You will need to familiarize yourself with copyright policies on “fair use” of others' creative works. Copyright “fair use” allows you to reproduce copyrighted work if your use of such work is “transformative” of the original or contains a small portion of it. Visit:



Top 5 Consideration in Discussion Section

2 points

Selected to Participate in Interview Session

3 points

Selected to Give 20-Minute Presentation

5 points

Most Radical Change Agent of All Time

6 points (plus allowing for students in her/his Discussion Section to earn 1 bonus point)

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Aug. 27
Course overview.

Aug. 29
Lecture: Creating Change: Building a Vision.
BB: Almeida, “Radical Social Change: Searching for a New Foundation.”

Aug. 31
Discussion Section: Introductions and Reflections.

Recovering Women's Histories

Sept. 3
holiday – no class.

Sept. 5
Lecture: Rethinking Women's History.
BB: Allen, “Who is Your Mother? Red Roots of White Feminism.”

Sept. 7
Discussion Section: Women's Studies Creating Change.
WIC: Introduction (pp. 1-12).

Women's Conditions and the Need for Change

Sept. 10
Lecture: This Woman's Work.
WIC: pp. 107-138.

Sept. 12
Lecture: We Need a Revolution.
WIC: pp. 263-280.

Sept. 14
Discussion Section: What does it mean to be a “Change Agent”? The Resume Project.

Women Recognizing the Differences between Us

Sept. 17
holiday – no class.

Sept. 19
Lecture: Women Redefining Difference.
WIC: pp. 256-59; 281-83; 420-31; 441-52.

Sept. 21
Discussion Section: Creating Change: Which Women? What Kind of Change?

Fighting Injustice

Sept. 24
Lecture: We've Got to Fight to Save Our Lives.
WIC: pp. 376-397.

Sept. 26
holiday – no class.

Sept. 28
Discussion Section: Where would the Civil Rights Movement be without women?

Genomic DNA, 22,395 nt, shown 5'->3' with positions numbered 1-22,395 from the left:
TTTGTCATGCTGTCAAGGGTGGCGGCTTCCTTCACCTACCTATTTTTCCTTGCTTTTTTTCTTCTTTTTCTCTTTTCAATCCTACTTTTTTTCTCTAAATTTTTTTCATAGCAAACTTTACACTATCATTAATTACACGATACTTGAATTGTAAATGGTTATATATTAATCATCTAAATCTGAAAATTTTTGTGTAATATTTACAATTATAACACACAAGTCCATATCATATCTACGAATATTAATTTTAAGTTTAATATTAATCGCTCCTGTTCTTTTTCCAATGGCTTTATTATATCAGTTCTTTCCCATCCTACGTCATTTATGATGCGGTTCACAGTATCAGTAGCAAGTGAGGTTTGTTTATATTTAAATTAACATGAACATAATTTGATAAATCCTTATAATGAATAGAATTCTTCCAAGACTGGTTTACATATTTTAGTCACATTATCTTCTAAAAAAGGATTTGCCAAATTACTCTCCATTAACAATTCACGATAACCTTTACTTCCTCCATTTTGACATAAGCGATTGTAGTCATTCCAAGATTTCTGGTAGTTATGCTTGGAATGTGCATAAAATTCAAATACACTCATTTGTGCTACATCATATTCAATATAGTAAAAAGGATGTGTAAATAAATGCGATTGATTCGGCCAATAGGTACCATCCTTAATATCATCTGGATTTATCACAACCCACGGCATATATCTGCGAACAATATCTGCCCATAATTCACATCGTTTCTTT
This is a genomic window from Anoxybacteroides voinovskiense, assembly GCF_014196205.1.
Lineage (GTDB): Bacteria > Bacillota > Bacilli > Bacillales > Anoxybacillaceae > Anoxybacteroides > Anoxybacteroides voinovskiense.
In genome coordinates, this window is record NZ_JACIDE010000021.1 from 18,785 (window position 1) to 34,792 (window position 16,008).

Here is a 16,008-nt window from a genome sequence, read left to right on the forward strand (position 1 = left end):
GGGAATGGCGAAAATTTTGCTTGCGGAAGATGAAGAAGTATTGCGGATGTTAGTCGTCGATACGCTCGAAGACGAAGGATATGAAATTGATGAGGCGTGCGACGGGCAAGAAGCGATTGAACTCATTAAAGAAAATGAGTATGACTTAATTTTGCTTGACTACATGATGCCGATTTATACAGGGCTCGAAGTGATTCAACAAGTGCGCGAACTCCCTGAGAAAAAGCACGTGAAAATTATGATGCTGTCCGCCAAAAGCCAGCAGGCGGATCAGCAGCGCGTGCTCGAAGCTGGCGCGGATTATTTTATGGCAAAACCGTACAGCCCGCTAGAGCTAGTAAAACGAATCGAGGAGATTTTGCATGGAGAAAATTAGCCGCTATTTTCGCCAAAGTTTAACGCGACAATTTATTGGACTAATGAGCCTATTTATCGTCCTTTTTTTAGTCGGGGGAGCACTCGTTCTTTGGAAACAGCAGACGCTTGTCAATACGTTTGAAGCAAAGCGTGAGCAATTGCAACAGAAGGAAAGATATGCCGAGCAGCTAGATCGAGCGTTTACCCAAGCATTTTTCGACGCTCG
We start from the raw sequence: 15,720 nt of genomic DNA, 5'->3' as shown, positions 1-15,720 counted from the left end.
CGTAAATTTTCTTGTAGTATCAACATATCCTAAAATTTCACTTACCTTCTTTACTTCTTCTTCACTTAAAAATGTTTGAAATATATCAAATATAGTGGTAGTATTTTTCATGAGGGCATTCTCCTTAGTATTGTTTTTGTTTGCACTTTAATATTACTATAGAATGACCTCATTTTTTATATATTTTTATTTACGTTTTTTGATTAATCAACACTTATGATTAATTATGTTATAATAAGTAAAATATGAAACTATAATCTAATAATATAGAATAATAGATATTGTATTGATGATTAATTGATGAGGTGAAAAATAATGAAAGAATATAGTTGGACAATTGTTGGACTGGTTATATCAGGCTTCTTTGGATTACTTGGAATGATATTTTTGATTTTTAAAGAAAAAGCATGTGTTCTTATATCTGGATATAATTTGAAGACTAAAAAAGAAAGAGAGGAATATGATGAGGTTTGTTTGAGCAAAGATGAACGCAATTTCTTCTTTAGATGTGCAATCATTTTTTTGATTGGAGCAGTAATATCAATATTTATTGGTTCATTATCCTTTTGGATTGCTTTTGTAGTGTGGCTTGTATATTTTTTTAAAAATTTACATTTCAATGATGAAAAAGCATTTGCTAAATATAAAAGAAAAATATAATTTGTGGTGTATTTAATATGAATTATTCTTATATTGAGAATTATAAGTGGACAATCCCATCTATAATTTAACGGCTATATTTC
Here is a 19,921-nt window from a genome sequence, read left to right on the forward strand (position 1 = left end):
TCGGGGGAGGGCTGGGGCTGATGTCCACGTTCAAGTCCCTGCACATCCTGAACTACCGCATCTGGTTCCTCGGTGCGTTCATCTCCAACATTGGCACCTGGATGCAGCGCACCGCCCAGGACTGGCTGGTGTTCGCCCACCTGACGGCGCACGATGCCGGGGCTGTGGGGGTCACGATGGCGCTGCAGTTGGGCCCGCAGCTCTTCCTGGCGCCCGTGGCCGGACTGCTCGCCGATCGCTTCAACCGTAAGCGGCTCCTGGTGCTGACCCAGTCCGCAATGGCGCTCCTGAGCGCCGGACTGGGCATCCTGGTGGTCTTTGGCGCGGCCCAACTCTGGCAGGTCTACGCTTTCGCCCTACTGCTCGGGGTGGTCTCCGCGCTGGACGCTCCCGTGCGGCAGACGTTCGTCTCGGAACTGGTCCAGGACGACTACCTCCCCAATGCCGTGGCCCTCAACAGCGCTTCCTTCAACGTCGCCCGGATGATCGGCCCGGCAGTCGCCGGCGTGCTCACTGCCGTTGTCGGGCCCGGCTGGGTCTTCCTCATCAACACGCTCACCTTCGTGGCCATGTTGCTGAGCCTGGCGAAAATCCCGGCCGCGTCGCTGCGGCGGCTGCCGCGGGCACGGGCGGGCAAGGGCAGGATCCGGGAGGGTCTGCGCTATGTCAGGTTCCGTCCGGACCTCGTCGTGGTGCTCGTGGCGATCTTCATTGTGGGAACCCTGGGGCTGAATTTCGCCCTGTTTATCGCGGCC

Due: Letter of Nomination.

To Be Public and Shameless…

Oct. 1
Lecture: From the Personal to the Political: Public Discourse on Female Sexuality.
WIC: pp. 13-23; 46-58; 88-102; 354-362.

Oct. 3
Video: America's Victoria.

Oct. 5
Discussion Section: What does it mean to speak publicly about female sexuality?
BB: Frisken, “Sex in Politics: Victoria Woodhull as an American Public Woman.”

Bold Moves

Oct. 8
Video: Chisholm'72: Unbought and Unbossed.

Oct. 10
Video continued.

Oct. 12
Discussion Section: What are the challenges for women to assume public leadership?
Due: Annotated Bibliography for Resume Project.

It Began With Women

Oct. 15
Video: “Awakenings” from Eyes on the Prize.
Due: Website for Resume Project.

Oct. 17
Lecture: How Women Started the Civil Rights Movement.
BB: “From Emmett Till to Trayvon Martin”; “Rosa Parks Did More than Sit on a Bus.”

Oct. 19
Midterm Exam (Meet in LC 22).

Revolution Begins with the Self

Oct. 22
Video: Visions: Hildegard von Bingen.

Oct. 24

Oct. 26
Discussion Section: What does it mean for women to create change in religion?
WIC: pp. 330-332; 59-68

Praise and Resistence

Oct. 29
Lecture: Feminist Religious Thought.
WIC: 71-87.

Oct. 31
Lecture: Demonization, Deification, Democratization.
WIC: pp. 410-14; BB: Nader, “Imperial Feminism, Islamophobia, and the Egyptian Revolution.”

Nov. 2
Discussion Section: Is religion inherently oppressive or inherently liberating?

Earth First, Women Leading

Nov. 5
Video: Taking Root: The Vision of Wangari Maathai

Nov. 7
Video continued.

Nov. 9
Discussion Section: Is environmental consciousness feminist consciousness?
Due: Online Resume.

Toward a More Inclusive Movement for Social Change

Nov. 12
Lecture: Struggling to Redefine Our Struggles.
WIC: 155-58; 453-57; 502-509.

Nov. 14
Lecture: A Different “Woman” Creating Change.
BB: Gan, “Still at the Back of the Bus: Sylvia Rivera's Struggle.”

Nov. 16
Discussion Section: Interview Questions for Radical Change Agents.

The Art of Survival and Wholeness

Nov. 19
Lecture: Recovering the Great Woman Artist.
WIC: 159-171; BB: Walker, “In Search of Our Mothers' Gardens.”

Nov. 21-23
holiday – no class.

The Most Radical Change Agents Of All Time: Interviews

Nov. 26
Interview Sessions: Facilitators interview Top 2 Short List Contenders (Sections A & B).

Nov. 28
Interview Sessions: Facilitators interview Top 2 Short List Contenders (Sections C & D).

Nov. 30
Discussion Section: Preparing a "Vision for Change."

Council for Change: Presentations

Dec. 3
Presentations: Role-Play Speeches or Formal Presentation (Sections A & B).

Dec. 5
Presentations: Role-Play Speeches or Formal Presentation (Sections C & D).

Dec. 7
Discussion Section: Reflections on the Council for Change.


Dec. 10
Course Review and Final Exam preparations.


Dec. 13
Final Exam: 10:30 am -12:30 pm.